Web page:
What Are the Uses of Imiquimod Cream?

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  • Written By: Marco Sumayao
  • Edited By: Lauren Fritsky
  • Last Modified Date: 06 April 2020
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Imiquimod cream is used for treating genital warts, solar kerastoses, and basal cell skin cancers. The cream works by stimulating the production of cytokines, which aid in the elimination of viruses and cancerous cells. The cream is also used to prevent further development of possibly-cancerous skin lesions. Imiquimod cream is applied topically, and the length of treatment can range from one to four months, depending on the medical issue being addressed. Usage might result in several negative side effects, including loose bowel movement, flu-like symptoms, and body pains.

Genital warts are usually treated with imiquimod cream instead of the usual methods — cauterization and freezing — because the affected area is more difficult to reach and is of a more delicate nature to the patient. Imiquimod cream gives individuals a means of self-treatment, which can be significant for people sensitive about their bodies. The cream is applied near the genitals, the anus, and other affected areas at least three times a week; the cream should not be applied directly into orifices, however, as the skin inside might be too sensitive for the treatment. To supplement the medication, doctors advise that patients keep the affected areas clean and dry as much as possible. After 16 weeks of medication and care, the warts should be completely eliminated.


Treating solar keratoses, also known as actinic kerastoses, is done by applying the cream to the lesions about twice per week for 16 weeks. Solar keratoses occurs when keratinocytes in the outermost layer of the skin grow to an abnormal degree, commonly triggered by overexposure to sunlight. The immunological stimulation provided by imiquimod cream helps to stem the growth of the keratocytes, eventually clearing the skin of the disorder.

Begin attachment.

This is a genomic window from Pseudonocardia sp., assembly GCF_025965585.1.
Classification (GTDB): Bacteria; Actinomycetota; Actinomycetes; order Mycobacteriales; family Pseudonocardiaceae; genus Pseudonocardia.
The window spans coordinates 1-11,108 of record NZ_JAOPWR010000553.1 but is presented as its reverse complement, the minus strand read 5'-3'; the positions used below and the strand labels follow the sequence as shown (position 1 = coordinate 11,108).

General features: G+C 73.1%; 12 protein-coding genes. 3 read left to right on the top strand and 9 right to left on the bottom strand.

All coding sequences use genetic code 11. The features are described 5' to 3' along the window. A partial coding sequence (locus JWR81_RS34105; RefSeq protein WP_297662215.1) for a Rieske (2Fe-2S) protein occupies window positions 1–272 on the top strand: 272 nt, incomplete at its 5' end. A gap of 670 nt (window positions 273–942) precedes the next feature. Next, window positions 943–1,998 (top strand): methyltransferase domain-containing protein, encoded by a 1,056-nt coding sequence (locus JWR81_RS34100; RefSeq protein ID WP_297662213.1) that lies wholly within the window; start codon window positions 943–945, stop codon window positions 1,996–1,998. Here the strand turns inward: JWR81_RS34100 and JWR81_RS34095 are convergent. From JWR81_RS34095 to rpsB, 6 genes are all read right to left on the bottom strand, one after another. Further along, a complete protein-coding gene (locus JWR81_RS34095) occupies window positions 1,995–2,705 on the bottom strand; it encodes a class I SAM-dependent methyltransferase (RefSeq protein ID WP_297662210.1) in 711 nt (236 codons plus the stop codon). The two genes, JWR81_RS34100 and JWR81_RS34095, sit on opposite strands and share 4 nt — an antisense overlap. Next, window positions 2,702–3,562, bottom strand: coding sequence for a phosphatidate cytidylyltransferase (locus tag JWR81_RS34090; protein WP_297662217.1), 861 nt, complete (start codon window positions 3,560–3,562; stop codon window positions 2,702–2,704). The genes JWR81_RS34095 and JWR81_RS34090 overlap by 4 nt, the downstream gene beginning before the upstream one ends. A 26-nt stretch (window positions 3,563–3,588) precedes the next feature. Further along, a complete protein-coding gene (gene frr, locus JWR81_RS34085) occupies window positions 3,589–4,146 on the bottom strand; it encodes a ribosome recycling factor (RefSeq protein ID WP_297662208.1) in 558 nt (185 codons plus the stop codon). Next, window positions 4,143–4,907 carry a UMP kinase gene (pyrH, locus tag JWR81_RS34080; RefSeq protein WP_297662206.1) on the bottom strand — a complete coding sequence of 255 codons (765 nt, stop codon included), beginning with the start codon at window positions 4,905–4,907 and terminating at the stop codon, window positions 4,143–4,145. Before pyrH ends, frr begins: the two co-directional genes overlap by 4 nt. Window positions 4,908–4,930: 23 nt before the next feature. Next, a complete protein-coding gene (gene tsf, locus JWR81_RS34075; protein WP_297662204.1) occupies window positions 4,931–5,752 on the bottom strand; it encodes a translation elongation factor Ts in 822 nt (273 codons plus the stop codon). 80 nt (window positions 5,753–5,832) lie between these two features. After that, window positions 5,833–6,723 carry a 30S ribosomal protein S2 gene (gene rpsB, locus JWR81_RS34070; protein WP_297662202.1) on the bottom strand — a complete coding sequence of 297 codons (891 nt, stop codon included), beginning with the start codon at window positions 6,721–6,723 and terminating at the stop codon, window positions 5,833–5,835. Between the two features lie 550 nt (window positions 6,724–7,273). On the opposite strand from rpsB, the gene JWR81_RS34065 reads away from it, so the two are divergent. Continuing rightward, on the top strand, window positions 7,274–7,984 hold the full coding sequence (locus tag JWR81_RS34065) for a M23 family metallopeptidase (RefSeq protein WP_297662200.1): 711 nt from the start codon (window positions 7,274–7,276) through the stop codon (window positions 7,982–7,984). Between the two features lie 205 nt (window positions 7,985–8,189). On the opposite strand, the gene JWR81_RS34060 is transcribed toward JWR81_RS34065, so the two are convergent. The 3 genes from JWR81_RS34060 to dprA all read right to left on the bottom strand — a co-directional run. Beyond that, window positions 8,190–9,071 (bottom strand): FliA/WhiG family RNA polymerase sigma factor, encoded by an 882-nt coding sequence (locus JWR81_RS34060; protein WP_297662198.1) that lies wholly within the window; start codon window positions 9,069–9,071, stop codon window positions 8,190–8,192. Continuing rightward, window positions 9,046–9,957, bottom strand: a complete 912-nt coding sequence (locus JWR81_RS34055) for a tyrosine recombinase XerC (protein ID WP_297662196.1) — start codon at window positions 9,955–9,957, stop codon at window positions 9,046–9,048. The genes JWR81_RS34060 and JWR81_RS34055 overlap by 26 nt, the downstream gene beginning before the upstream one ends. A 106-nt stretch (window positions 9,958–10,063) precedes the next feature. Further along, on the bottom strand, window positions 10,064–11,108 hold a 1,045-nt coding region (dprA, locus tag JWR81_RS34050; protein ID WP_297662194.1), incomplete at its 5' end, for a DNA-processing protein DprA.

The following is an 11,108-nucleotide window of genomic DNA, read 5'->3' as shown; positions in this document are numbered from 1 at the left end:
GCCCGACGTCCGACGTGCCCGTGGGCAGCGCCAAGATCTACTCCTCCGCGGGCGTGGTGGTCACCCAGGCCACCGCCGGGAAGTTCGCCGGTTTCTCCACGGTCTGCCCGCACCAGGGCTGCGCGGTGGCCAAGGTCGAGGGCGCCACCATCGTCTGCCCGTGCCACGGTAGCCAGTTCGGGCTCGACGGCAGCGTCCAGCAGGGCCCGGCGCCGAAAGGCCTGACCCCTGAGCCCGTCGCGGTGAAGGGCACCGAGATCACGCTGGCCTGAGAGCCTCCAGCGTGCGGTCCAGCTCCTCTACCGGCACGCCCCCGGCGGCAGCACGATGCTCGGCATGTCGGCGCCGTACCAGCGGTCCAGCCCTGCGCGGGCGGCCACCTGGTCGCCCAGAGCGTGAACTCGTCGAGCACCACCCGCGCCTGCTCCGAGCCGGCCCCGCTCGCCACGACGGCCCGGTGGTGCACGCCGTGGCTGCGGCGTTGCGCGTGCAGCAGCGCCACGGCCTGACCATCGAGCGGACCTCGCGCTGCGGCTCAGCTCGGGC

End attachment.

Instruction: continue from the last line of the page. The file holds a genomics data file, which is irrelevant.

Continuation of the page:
Imiquimod cream is also used for treating basal cell skin cancer, as well as lesions that could potentially develop into cancer. Treatment is done by applying the cream to the affected area of the skin at least five times per week, over a course of at least six weeks. During the treatment period, patients might notice inflammation in their skin — the degree to which varies depending on the patient's reaction to the medication. After six weeks, patients should have the lesions biopsied in order to determine the effectiveness of the treatment. If test results show progress towards the elimination of the cancer cells, the treatment is carried out for as long as necessary, until either the treatment fails to work or the cancer cells are completely eliminated from the patient's skin.


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